Ainnelise Niyvold Liundbye UPDATED: 28 MAR 2021
Fjällbacka is one of the true Scandinavian gems located at the spectacular Swedish archipelago between Gothenburg and the Norwegian border, more precisely right between Hamburgsund and Grebbestad in Bohuslän. Situated in a unique coastal region with its rocky isles, idyllic fishing villages and remarkable granite shoreline against the blue horizon, Fjällbacka has a lot to offer.
Besides featuring a picture-postcard marina in summer, brimming with locals and visitors, the small coastal town is also known from Camilla Läckberg’s books as the ideal crime scene, and as the whereabouts and setting in Astrid Lindgren’s children’s book Ronja Røverdatter (‘Ronia, the Robber’s Daughter’).
Where to stay in Fjällbacka? Villa Evalotta – self-catering apartments or rooms in picturesque Fjällbacka, some rooms feature sea view/shared balcony, Bryggan Fjällbacka – waterfront hotel with nautical decor and panoramic views of the Skagerrak Strait.
Beyond the rooftops you will find Røverkløften, the Robbers’ Gorge, which is characterised by the large piece of rock, wedged between two real massive rock formations and dangerously hanging above the heads of all brave visitors hiking their way up the mountain. Seemingly, this is the homeland of Ronja Røverdatter.
Fjällbacka has over the years drawn many intellectuals and prominent people indeed. Another famous person who frequented the Swedish town was Ingrid Bergman (1915-1982), the Swedish actress, who starred in a large number of international films and plays. Married to the Swedish theatre impresario, Lars Schmidt, she spent her holidays at Fjällbacka, and used the place as a cherished retreat. Today, the town honours her with a bust, donated by Lars Schmidt and unveiled in 1983 by her children. Moreover, in 2015, an exhibition of photographs from her years in Fjällbacka opened.
We arrive at Fjällbacka on a Saturday, when the annual festival, the Sjöräddningsbasar (Day of the Sea Rescue Society), takes place – with the purpose of raising money for Sjöräddningssällskapet, a non-profit organisation. The marina is crowded with people who have come to the small Swedish town today to participate in the festivitas. It is a fine blend of locals and tourists strolling around at the harbour, enjoying an exquisite lunch in one of the numerous restaurants, throwing a glance into the tiny boutiques, or having an ice cream or a korv (sausage) on a bench.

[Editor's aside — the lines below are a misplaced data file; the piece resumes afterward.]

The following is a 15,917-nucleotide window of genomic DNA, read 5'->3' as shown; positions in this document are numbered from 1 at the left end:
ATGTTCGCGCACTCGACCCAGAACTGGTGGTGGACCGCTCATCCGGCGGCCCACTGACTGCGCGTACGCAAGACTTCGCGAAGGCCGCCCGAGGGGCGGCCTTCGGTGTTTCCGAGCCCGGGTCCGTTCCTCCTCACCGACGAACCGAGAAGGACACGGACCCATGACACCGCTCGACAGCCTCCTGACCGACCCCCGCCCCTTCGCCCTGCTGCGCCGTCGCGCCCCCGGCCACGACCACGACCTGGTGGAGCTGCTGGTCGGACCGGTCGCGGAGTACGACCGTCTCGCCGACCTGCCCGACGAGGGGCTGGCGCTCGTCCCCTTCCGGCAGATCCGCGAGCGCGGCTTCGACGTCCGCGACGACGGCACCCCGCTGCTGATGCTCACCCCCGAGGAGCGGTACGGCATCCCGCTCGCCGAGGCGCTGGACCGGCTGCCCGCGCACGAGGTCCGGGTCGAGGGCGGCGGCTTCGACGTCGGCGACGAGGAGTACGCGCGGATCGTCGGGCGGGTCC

Soon, we are caught by the ambience and find ourselves drifting with the groups along the quay, ending up at the far end of the pier.
The Sjöräddningsbasar is a real special event with loppis (flea market) and other fun things. Here you will find just about anything which occurs to you: tablecloths, crocheted potholders, pans, glass art, paintings, antiquities, handicrafts, baskets, kanelbullar (cinnamon buns), books, woodwork, fishing gear and a lot more things that appear when people inspect the attic.
Games for the children, dart and the traditional lotteries such as Swedish räklotteri (shrimp lottery) and kaffelotteri (coffee lottery) are mandatory features on every local market in the region. There is loads of local-style fun to participate in.
Afterwards, we find a spot on the flat rock overlooking the market, from where we can enjoy the most vacker (beautiful) views of the marina and harbour.
It is awesomely picturesque to see the white boats against the azure water, red wooden houses and an imposing rocky mountain in the background.
The icing on the cake is when Sjöräddningssällskapet demonstrates its rescue vessels, which we are even invited to board. Everything can be accessed on them: the galley, the quirky berths, the rescue stretchers, the oily-smelling engine room, as well as the high-tech wheelhouse.
Just outside Fjällbacka we notice the signposts informing about today’s drive-in bingo, which together with the local loppis are popular activities here.
Only a few moments later we all of a sudden find ourselves in the middle of quite another event: hundreds of American vintage cars in all colours driving past us in the opposition direction. It is nearly like a Grease film setting. Young, as well as not so young, Swedes drive along with their hair styled and eyes covered with sunglasses from the 1950s. They are adequately dressed in the same style, and seen literally hanging out of or even lying on top of their open cars. Presumably, it is a recurring event in this part of Sweden.
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